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Patsaev is a lunar impact crater that lies on the far side of the Moon, to the northeast of the prominent crater Tsiolkovskiy. To the northwest is the smaller crater Lander.

Patsaev
Patsaev crater AS15-M-0306.jpg
Patsaev (upper left of center) with Patsaev Q (below left of Patsaev) and Patsaev K (lower right), on the far side of the moon. The rim of Tsiolkovskiy is in lower left corner. (Apollo 15 Mapping Camera image)
Coordinates16°42′S 133°24′E / 16.7°S 133.4°E / -16.7; 133.4Coordinates: 16°42′S 133°24′E / 16.7°S 133.4°E / -16.7; 133.4
Diameter55 km[1]
Depthunknown
Colongitude227° at sunrise
EponymViktor I. Patsayev

This is a heavily damaged crater that now appears as little more than an irregular depression in the surface. Both the outer rim and interior floor are streaked by jumbled ridges of material that are radial to Tsiolkovskiy. Most likely this is ejecta deposited during Tsiolkovskiy's formation.

It is named after cosmonaut Viktor Patsayev who died in Soyuz 11 mission.

Contents

KiraEdit

Within Patsaev Q is a tiny crater that was officially designated Kira by the International Astronomical Union (IAU).[2] Kira is a Russian feminine name – the crater is not actually named for any specific person. The selenographic coordinates of this feature are 17.6° S, 132.8° E, and the diameter is 3 km.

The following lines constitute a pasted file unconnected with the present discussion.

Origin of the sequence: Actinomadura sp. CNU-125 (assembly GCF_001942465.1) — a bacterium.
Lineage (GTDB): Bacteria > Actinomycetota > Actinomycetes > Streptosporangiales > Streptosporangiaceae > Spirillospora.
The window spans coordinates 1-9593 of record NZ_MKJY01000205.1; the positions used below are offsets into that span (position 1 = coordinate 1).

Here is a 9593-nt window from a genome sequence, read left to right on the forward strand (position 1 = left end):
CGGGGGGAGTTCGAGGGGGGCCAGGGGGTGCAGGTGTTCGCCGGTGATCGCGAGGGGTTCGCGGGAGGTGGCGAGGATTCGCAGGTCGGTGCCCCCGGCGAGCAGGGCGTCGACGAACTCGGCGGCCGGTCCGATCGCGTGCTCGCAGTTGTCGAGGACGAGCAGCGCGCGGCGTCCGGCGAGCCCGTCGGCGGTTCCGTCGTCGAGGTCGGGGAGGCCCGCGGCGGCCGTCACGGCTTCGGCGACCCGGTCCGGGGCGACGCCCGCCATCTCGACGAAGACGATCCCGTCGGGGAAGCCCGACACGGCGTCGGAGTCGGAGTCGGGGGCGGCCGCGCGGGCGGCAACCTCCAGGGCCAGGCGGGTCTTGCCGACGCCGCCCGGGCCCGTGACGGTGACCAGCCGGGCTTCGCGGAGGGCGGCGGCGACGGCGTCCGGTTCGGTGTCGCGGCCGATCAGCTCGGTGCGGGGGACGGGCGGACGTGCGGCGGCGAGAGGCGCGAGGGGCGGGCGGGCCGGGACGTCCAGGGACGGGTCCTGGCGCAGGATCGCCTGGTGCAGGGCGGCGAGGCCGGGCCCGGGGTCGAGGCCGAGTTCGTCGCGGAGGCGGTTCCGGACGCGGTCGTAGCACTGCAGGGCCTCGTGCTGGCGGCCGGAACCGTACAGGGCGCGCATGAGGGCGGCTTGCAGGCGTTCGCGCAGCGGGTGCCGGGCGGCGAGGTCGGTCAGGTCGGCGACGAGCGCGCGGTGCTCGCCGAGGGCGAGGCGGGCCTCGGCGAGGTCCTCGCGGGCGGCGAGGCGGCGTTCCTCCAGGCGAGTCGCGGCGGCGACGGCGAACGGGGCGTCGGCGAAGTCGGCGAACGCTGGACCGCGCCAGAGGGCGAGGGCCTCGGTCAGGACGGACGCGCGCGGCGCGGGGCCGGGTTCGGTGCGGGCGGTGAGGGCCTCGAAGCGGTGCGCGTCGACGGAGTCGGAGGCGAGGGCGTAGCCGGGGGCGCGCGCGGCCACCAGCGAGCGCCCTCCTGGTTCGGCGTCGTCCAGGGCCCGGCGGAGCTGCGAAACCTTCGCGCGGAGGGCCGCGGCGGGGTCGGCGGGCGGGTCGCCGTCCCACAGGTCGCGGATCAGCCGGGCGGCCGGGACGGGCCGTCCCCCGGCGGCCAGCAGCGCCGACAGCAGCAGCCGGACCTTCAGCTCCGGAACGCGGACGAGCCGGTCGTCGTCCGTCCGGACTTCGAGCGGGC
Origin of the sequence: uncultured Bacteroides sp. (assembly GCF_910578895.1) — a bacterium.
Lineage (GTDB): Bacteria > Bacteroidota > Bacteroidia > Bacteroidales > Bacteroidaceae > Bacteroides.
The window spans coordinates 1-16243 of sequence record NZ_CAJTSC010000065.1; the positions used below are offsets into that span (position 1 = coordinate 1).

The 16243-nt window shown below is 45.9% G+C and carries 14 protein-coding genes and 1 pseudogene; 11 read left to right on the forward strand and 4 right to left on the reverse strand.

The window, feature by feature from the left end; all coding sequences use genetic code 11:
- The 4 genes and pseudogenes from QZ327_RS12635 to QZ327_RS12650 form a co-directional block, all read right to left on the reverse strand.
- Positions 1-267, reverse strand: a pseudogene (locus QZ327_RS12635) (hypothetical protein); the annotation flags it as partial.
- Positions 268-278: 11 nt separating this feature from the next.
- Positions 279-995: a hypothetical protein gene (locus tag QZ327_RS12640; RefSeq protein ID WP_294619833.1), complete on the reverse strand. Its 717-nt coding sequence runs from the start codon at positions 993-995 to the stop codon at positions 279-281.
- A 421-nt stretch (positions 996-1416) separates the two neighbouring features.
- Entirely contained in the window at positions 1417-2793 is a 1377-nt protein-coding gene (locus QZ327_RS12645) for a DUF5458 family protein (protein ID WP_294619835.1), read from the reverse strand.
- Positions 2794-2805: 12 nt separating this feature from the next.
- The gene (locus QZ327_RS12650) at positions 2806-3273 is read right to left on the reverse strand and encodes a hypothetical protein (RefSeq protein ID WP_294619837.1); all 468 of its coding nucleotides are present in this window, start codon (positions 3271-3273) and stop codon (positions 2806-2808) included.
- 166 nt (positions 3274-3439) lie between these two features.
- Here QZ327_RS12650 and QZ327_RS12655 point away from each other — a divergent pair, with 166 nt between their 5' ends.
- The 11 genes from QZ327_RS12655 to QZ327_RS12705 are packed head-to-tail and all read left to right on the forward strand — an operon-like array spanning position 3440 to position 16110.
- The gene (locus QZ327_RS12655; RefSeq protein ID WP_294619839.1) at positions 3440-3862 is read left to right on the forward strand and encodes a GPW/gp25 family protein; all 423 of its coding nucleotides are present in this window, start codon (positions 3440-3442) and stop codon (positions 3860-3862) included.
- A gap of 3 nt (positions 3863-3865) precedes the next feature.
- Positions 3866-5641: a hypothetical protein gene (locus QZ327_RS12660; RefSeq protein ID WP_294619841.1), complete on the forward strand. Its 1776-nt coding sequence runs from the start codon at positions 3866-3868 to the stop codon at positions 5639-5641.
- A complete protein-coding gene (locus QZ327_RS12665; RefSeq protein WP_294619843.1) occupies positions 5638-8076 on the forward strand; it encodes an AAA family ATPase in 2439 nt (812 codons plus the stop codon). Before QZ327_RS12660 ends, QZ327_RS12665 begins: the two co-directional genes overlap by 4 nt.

Satellite cratersEdit

By convention these features are identified on lunar maps by placing the letter on the side of the crater midpoint that is closest to Patsaev.

Patsaev Latitude Longitude Diameter
Patsaev K 18.8° S 134.5° E 53 km
Patsaev Q 17.8° S 132.7° E 34 km

The satellite crater Patsaev Q is located just to the southwest of Patsaev.[3] In the past it was suggested that this feature be renamed Chenier, in honor of André Marie Chénier the French poet, but this was never adopted by the IAU.

See alsoEdit

ReferencesEdit

  1. ^ Feature 4611, Gazetteer of Planetary Nomenclature, International Astronomical Union (IAU) Working Group for Planetary System Nomenclature (WGPSN)
  2. ^ Feature 3045 Kira, Gazetteer of Planetary Nomenclature, International Astronomical Union (IAU) Working Group for Planetary System Nomenclature (WGPSN)
  3. ^ Feature 11874, Gazetteer of Planetary Nomenclature, International Astronomical Union (IAU) Working Group for Planetary System Nomenclature (WGPSN)
  • Andersson, L. E.; Whitaker, E. A. (1982). NASA Catalogue of Lunar Nomenclature. NASA RP-1097.
  • Blue, Jennifer (July 25, 2007). "Gazetteer of Planetary Nomenclature". USGS. Retrieved 2007-08-05.
  • Bussey, B.; Spudis, P. (2004). The Clementine Atlas of the Moon. New York: Cambridge University Press. ISBN 978-0-521-81528-4.
  • Cocks, Elijah E.; Cocks, Josiah C. (1995). Who's Who on the Moon: A Biographical Dictionary of Lunar Nomenclature. Tudor Publishers. ISBN 978-0-936389-27-1.
  • McDowell, Jonathan (July 15, 2007). "Lunar Nomenclature". Jonathan's Space Report. Retrieved 2007-10-24.
  • Menzel, D. H.; Minnaert, M.; Levin, B.; Dollfus, A.; Bell, B. (1971). "Report on Lunar Nomenclature by the Working Group of Commission 17 of the IAU". Space Science Reviews. 12 (2): 136–186. Bibcode:1971SSRv...12..136M. doi:10.1007/BF00171763.
  • Moore, Patrick (2001). On the Moon. Sterling Publishing Co. ISBN 978-0-304-35469-6.
  • Price, Fred W. (1988). The Moon Observer's Handbook. Cambridge University Press. ISBN 978-0-521-33500-3.
  • Rükl, Antonín (1990). Atlas of the Moon. Kalmbach Books. ISBN 978-0-913135-17-4.
  • Webb, Rev. T. W. (1962). Celestial Objects for Common Telescopes (6th revised ed.). Dover. ISBN 978-0-486-20917-3.
  • Whitaker, Ewen A. (1999). Mapping and Naming the Moon. Cambridge University Press. ISBN 978-0-521-62248-6.
  • Wlasuk, Peter T. (2000). Observing the Moon. Springer. ISBN 978-1-85233-193-1.

External linksEdit